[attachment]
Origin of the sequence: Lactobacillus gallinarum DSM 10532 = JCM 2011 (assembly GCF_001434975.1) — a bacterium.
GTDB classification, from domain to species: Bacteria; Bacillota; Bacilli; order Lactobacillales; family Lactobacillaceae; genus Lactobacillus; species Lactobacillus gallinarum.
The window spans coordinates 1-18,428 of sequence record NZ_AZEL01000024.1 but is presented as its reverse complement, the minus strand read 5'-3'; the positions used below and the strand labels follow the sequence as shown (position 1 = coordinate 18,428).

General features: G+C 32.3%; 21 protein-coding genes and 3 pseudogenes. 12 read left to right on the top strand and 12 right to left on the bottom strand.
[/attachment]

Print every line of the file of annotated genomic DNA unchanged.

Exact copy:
Origin of the sequence: Lactobacillus gallinarum DSM 10532 = JCM 2011 (assembly GCF_001434975.1) — a bacterium.
GTDB classification, from domain to species: Bacteria; Bacillota; Bacilli; order Lactobacillales; family Lactobacillaceae; genus Lactobacillus; species Lactobacillus gallinarum.
The window spans coordinates 1-18,428 of sequence record NZ_AZEL01000024.1 but is presented as its reverse complement, the minus strand read 5'-3'; the positions used below and the strand labels follow the sequence as shown (position 1 = coordinate 18,428).

General features: G+C 32.3%; 21 protein-coding genes and 3 pseudogenes. 12 read left to right on the top strand and 12 right to left on the bottom strand.